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Home > News > Post-Brexit UK to be an 'exemplar' for animal health and welfare standards - Leadsom

Post-Brexit UK to be an 'exemplar' for animal health and welfare standards - Leadsom

4th Oct 2016 / By Alistair Driver

Defra Ministers have outlined their desire to make high food safety and animal health and welfare standards a unique selling point of UK livestock in the post-Brexit world.

NFU fringeSpeaking at an NFU fringe event at the Conservative Party Conference in Birmingham, Defra Secretary Andrea Leadsom said she wanted the UK livestock industry to be an ‘exemplar’ to the rest of the world.

“Our unique selling point both at home and abroad should be the highest standards of animal welfare, the highest standards of animal welfare and the highest standards of food traceability,” she said.

“Those are the things we really want to focus on in order to ensure we can expand, grow and compete more, innovate more and export more, which will be incredibly important going forward.”

However, Mrs Leadsom and Farming Minister George Eustice were asked to explain how the UK Government intends to protect UK producers and consumers from cheaper, lower standard imports as the UK forges new low tariff, trade deals with the likes of the USA, Canada and Brazil.

This has been a point frequently raised by NPA since the Brexit vote and, at the fringe meeting, NFU president Meurig Raymond called on Mrs Leadsom to ensure the food and farming sector was not ‘sacrificed for the City of London and other sectors’ in this way.

Mrs Leadsom sought to reassure farmers in the audience, saying it was ‘exactly right that what we don’t want to do is go around the world looking for cheaper food that undercuts our own British farming sector’.

She highlighted the UK’s ‘second-to-none’ standards in animal welfare, food safety and traceability and suggested this could be used to promote ‘great British food’ in export markets.

Mutual standards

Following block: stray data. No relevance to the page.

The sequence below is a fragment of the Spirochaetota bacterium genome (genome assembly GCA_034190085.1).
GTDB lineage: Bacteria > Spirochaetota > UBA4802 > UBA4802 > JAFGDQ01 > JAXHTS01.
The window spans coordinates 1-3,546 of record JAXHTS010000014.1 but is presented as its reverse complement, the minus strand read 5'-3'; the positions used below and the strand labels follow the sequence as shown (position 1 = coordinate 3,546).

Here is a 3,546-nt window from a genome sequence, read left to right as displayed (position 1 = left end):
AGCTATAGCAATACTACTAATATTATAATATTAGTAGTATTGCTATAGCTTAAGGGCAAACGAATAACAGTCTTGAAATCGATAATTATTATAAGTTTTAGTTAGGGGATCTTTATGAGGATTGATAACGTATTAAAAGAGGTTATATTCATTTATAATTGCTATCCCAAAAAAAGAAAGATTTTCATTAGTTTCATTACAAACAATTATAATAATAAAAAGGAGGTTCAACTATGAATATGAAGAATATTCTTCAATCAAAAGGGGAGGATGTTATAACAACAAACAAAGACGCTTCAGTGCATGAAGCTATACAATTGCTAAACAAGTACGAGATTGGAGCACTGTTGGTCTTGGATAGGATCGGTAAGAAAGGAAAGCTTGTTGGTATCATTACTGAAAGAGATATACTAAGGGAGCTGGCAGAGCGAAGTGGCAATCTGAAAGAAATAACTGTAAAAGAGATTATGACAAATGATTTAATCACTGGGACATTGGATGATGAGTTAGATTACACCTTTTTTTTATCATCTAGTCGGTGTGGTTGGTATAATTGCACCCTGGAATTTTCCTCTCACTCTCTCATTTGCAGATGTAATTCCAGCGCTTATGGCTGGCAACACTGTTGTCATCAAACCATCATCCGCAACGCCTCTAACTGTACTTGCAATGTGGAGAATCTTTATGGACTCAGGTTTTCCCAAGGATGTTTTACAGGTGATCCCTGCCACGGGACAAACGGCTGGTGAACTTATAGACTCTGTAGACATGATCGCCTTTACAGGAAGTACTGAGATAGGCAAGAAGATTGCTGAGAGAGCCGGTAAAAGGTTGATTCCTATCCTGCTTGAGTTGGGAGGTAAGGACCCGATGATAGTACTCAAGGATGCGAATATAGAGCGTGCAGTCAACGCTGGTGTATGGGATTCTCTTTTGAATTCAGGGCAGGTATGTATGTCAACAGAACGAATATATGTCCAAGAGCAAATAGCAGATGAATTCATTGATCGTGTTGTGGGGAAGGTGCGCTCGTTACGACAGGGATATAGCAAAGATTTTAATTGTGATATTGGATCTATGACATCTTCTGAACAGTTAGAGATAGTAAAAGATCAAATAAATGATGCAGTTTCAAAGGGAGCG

Farming Minister George Eustice shed more light on this issue and on his plans to push up animal health and welfare standards in livestock production as he made his way around the conference fringes.

He said mutual standards would be negotiated into new trade deals but appeared to acknowledge it will be unrealistic to expect lower standard imports to be entirely kept at bay.

“This Government has got a manifesto commitment to reflect animal welfare standards in any future trade agreements and that will be the case that when we talk about free trade agreements,” he said.

If, however, equivalent standards could not be agreed, quotas can be set on the amount of non-tariff imports allowed in, he added.

But he is adamant raising UK standards will provide leverage for UK farmers in the market place, at home and abroad.

He insisted this was not about setting additional requirements and new standards on all farmers, but was about incentivising them through a new support policy.

This could be done by linking payments to membership of existing schemes like RSPCA Assured or creating new welfare schemes that reward farmers, for example, for outdoor production or possibly higher welfare indoor production.

He suggested there could also be incentives for farmers to improve animal health and reduce antibiotic usage.

NPA view

The NPA’s Lizzie Wilson, who attended the meeting, said: “We note the Defra Ministers’ comments on exports and imports but what we heard in Birmingham has done little to reassure us about the potential post-Brexit threat of low standard imports.

“We were also interested to hear Mr Eustice’s plans to incentivise high standards. While this could have obvious benefits our concern here is that higher standards across the board, outside of the niche premium schemes, have not historically fed back to producers in terms of higher price.

“We will also continue to press for support under a new farm policy, alongside tax incentives, to encourage and allow farmers to invest in new buildings and equipment to improve animal health and welfare and reduce reliance on antibiotics.”